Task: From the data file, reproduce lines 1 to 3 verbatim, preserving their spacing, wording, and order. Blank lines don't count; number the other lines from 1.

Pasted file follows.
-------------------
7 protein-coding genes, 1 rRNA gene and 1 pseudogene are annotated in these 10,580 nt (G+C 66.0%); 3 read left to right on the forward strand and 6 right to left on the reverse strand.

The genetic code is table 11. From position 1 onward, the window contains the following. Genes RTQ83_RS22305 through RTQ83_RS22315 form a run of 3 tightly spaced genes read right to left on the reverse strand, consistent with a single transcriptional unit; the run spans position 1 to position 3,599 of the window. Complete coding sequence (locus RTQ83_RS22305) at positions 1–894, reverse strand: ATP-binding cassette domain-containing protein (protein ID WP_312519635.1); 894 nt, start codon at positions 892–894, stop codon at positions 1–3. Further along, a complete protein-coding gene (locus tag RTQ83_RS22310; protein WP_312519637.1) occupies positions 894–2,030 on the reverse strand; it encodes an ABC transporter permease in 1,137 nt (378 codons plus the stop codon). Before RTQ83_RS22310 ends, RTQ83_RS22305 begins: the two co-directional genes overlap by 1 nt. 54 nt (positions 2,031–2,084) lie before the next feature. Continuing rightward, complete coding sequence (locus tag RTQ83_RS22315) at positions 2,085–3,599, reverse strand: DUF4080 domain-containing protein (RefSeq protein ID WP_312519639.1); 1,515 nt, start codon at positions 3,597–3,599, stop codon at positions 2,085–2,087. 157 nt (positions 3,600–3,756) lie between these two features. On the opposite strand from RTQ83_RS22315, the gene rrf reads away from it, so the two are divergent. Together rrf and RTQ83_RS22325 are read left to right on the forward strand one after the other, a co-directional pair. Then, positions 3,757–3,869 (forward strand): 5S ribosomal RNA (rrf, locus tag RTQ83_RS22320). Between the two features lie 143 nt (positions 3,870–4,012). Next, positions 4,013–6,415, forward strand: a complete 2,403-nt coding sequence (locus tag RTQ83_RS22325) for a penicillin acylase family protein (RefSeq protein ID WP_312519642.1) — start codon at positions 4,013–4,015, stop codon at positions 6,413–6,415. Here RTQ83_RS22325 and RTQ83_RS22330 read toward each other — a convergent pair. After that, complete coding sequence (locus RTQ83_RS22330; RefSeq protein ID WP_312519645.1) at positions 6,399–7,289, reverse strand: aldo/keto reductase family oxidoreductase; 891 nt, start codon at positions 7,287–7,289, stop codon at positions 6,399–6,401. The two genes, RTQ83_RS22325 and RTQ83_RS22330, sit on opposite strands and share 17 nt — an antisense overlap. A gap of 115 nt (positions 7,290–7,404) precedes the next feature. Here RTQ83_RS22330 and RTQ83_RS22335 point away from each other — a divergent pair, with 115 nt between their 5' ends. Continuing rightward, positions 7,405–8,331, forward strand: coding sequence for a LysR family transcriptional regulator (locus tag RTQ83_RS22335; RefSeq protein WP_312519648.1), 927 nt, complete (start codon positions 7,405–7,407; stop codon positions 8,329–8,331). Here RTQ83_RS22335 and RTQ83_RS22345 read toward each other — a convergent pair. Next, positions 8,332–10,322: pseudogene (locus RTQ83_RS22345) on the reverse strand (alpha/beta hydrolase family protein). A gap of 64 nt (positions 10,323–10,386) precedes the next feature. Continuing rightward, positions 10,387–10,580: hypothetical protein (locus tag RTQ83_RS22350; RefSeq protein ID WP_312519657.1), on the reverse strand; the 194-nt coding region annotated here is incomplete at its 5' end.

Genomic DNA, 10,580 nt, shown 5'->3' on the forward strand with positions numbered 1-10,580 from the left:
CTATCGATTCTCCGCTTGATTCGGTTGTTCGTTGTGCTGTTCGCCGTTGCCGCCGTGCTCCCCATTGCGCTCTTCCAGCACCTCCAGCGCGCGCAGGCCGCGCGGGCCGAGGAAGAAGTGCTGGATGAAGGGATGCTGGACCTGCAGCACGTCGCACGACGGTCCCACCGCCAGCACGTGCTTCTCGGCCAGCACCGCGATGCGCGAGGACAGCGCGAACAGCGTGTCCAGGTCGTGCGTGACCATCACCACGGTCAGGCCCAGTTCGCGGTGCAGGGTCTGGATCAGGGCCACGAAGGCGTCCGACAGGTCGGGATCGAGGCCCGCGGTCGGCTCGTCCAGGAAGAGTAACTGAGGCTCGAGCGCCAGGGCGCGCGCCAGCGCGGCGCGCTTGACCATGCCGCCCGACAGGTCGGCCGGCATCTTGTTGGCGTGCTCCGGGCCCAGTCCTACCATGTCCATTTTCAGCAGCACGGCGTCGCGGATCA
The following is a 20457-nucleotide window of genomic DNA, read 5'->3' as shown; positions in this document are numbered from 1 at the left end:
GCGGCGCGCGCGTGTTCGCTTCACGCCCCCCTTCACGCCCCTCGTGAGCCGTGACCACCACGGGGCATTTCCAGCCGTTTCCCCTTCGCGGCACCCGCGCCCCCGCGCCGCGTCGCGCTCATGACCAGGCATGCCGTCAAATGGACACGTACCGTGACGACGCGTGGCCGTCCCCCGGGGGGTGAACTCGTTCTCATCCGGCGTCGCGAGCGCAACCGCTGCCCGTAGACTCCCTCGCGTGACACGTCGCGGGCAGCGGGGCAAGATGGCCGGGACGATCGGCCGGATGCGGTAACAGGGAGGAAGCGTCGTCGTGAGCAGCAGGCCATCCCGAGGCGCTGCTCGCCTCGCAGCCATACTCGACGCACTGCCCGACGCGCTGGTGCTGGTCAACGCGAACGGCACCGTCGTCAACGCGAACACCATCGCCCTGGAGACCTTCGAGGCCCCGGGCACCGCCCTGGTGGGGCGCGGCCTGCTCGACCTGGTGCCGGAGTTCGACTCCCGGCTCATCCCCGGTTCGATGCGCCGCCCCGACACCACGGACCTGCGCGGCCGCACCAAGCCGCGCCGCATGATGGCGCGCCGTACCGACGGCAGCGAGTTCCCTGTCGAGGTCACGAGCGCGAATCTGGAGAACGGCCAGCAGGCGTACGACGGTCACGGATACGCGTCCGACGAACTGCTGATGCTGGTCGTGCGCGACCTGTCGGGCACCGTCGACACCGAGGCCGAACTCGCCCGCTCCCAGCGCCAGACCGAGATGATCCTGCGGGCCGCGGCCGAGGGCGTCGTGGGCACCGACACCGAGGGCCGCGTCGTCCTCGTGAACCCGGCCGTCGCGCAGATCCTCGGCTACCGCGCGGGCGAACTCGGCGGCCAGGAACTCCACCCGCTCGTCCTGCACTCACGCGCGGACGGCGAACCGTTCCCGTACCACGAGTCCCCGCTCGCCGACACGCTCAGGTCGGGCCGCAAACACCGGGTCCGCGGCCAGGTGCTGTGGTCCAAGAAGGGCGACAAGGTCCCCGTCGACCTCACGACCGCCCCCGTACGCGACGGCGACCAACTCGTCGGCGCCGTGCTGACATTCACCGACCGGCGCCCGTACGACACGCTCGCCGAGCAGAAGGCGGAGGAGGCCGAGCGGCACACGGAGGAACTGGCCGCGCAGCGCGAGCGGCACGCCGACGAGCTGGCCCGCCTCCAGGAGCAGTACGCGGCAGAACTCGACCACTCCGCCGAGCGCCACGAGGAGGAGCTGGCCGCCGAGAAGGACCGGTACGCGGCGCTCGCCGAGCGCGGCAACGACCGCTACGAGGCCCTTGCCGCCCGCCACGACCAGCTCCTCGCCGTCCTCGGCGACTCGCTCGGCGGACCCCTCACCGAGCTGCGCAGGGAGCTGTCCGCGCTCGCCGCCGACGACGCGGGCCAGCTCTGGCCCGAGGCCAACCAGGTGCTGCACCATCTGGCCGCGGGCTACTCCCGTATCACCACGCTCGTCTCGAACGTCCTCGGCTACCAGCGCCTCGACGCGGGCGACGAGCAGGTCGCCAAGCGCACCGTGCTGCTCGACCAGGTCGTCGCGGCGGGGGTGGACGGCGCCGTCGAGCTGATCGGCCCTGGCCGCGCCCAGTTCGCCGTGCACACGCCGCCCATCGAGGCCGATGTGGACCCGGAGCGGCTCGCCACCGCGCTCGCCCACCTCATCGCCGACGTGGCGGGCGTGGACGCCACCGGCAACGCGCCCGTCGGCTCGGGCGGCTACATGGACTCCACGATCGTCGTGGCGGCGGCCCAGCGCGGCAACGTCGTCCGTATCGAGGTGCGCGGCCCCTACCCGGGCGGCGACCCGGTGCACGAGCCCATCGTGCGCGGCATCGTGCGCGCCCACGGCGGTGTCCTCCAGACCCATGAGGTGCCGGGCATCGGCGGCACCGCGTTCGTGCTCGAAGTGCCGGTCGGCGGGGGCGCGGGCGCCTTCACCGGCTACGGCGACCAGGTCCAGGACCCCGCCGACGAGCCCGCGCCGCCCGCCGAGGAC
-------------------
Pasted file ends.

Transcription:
7 protein-coding genes, 1 rRNA gene and 1 pseudogene are annotated in these 10,580 nt (G+C 66.0%); 3 read left to right on the forward strand and 6 right to left on the reverse strand.

The genetic code is table 11. From position 1 onward, the window contains the following. Genes RTQ83_RS22305 through RTQ83_RS22315 form a run of 3 tightly spaced genes read right to left on the reverse strand, consistent with a single transcriptional unit; the run spans position 1 to position 3,599 of the window. Complete coding sequence (locus RTQ83_RS22305) at positions 1–894, reverse strand: ATP-binding cassette domain-containing protein (protein ID WP_312519635.1); 894 nt, start codon at positions 892–894, stop codon at positions 1–3. Further along, a complete protein-coding gene (locus tag RTQ83_RS22310; protein WP_312519637.1) occupies positions 894–2,030 on the reverse strand; it encodes an ABC transporter permease in 1,137 nt (378 codons plus the stop codon). Before RTQ83_RS22310 ends, RTQ83_RS22305 begins: the two co-directional genes overlap by 1 nt. 54 nt (positions 2,031–2,084) lie before the next feature. Continuing rightward, complete coding sequence (locus tag RTQ83_RS22315) at positions 2,085–3,599, reverse strand: DUF4080 domain-containing protein (RefSeq protein ID WP_312519639.1); 1,515 nt, start codon at positions 3,597–3,599, stop codon at positions 2,085–2,087. 157 nt (positions 3,600–3,756) lie between these two features. On the opposite strand from RTQ83_RS22315, the gene rrf reads away from it, so the two are divergent. Together rrf and RTQ83_RS22325 are read left to right on the forward strand one after the other, a co-directional pair. Then, positions 3,757–3,869 (forward strand): 5S ribosomal RNA (rrf, locus tag RTQ83_RS22320). Between the two features lie 143 nt (positions 3,870–4,012). Next, positions 4,013–6,415, forward strand: a complete 2,403-nt coding sequence (locus tag RTQ83_RS22325) for a penicillin acylase family protein (RefSeq protein ID WP_312519642.1) — start codon at positions 4,013–4,015, stop codon at positions 6,413–6,415. Here RTQ83_RS22325 and RTQ83_RS22330 read toward each other — a convergent pair. After that, complete coding sequence (locus RTQ83_RS22330; RefSeq protein ID WP_312519645.1) at positions 6,399–7,289, reverse strand: aldo/keto reductase family oxidoreductase; 891 nt, start codon at positions 7,287–7,289, stop codon at positions 6,399–6,401. The two genes, RTQ83_RS22325 and RTQ83_RS22330, sit on opposite strands and share 17 nt — an antisense overlap. A gap of 115 nt (positions 7,290–7,404) precedes the next feature. Here RTQ83_RS22330 and RTQ83_RS22335 point away from each other — a divergent pair, with 115 nt between their 5' ends. Continuing rightward, positions 7,405–8,331, forward strand: coding sequence for a LysR family transcriptional regulator (locus tag RTQ83_RS22335; RefSeq protein WP_312519648.1), 927 nt, complete (start codon positions 7,405–7,407; stop codon positions 8,329–8,331). Here RTQ83_RS22335 and RTQ83_RS22345 read toward each other — a convergent pair. Next, positions 8,332–10,322: pseudogene (locus RTQ83_RS22345) on the reverse strand (alpha/beta hydrolase family protein). A gap of 64 nt (positions 10,323–10,386) precedes the next feature. Continuing rightward, positions 10,387–10,580: hypothetical protein (locus tag RTQ83_RS22350; RefSeq protein ID WP_312519657.1), on the reverse strand; the 194-nt coding region annotated here is incomplete at its 5' end.

Genomic DNA, 10,580 nt, shown 5'->3' on the forward strand with positions numbered 1-10,580 from the left: